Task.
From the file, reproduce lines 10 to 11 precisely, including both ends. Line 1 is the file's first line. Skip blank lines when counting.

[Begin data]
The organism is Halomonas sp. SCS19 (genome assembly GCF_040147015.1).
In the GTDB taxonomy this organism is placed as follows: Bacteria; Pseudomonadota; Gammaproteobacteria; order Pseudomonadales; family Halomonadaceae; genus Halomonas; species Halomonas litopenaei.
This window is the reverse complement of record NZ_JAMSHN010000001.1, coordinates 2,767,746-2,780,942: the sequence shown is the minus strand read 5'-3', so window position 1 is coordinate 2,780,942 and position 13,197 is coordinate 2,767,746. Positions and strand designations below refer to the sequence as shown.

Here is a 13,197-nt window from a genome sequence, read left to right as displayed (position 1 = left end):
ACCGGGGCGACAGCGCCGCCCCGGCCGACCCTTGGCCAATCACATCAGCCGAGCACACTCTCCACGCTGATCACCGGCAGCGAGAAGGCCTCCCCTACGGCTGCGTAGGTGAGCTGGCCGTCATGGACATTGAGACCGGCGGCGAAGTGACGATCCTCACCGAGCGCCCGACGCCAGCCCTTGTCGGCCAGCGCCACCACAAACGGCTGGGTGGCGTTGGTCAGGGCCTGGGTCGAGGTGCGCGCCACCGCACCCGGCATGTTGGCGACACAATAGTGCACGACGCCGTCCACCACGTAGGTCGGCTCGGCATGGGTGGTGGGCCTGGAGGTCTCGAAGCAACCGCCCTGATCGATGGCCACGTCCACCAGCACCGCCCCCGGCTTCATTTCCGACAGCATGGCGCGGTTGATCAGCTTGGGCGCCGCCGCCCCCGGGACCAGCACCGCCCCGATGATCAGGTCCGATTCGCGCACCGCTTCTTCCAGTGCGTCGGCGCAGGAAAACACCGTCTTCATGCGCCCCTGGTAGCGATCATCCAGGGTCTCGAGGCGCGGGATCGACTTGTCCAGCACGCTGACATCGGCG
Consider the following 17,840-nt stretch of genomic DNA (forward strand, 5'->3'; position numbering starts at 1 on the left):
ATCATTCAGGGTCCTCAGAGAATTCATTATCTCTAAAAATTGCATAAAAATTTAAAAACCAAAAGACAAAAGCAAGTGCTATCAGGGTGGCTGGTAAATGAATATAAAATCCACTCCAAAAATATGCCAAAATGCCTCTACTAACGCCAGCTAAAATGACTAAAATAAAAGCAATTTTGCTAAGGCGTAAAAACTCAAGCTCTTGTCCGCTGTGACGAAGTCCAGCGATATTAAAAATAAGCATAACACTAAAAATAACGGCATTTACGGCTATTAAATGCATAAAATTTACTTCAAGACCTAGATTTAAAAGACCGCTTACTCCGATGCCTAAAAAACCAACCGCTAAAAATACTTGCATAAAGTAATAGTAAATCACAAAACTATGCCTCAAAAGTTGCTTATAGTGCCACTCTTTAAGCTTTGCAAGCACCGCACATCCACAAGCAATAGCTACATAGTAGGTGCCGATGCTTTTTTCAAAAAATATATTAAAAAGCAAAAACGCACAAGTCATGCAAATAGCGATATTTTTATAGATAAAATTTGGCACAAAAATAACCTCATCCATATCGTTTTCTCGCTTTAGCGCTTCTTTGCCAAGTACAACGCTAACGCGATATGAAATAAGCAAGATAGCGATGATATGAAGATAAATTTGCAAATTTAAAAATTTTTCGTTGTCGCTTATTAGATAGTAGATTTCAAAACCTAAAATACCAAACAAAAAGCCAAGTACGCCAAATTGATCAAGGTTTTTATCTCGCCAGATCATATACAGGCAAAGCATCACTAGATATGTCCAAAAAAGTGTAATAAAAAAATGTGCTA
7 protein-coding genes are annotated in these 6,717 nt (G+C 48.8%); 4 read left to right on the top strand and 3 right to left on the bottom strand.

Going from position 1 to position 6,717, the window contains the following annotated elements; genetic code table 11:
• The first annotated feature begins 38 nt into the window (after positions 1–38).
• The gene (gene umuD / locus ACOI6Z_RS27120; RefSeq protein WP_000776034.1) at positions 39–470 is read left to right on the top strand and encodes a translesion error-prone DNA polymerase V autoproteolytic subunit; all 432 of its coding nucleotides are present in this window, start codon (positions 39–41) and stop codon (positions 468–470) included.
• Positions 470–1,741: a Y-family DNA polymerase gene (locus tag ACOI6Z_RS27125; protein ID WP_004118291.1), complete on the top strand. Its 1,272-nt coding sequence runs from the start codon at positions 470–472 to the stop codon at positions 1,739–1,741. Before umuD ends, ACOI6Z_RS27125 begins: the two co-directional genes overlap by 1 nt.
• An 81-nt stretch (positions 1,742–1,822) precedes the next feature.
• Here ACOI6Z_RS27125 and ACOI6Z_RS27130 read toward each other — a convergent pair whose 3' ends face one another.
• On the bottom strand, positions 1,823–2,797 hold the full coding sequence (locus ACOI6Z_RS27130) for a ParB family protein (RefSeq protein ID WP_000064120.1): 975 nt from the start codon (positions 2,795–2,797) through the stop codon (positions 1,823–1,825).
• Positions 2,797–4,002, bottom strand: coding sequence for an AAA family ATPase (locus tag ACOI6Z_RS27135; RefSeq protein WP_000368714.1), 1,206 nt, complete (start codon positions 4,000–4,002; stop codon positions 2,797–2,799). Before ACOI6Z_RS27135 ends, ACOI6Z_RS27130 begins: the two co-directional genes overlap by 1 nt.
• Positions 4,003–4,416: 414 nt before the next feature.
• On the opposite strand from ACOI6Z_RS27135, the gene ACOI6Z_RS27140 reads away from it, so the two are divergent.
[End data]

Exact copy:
• The first annotated feature begins 38 nt into the window (after positions 1–38).
• The gene (gene umuD / locus ACOI6Z_RS27120; RefSeq protein WP_000776034.1) at positions 39–470 is read left to right on the top strand and encodes a translesion error-prone DNA polymerase V autoproteolytic subunit; all 432 of its coding nucleotides are present in this window, start codon (positions 39–41) and stop codon (positions 468–470) included.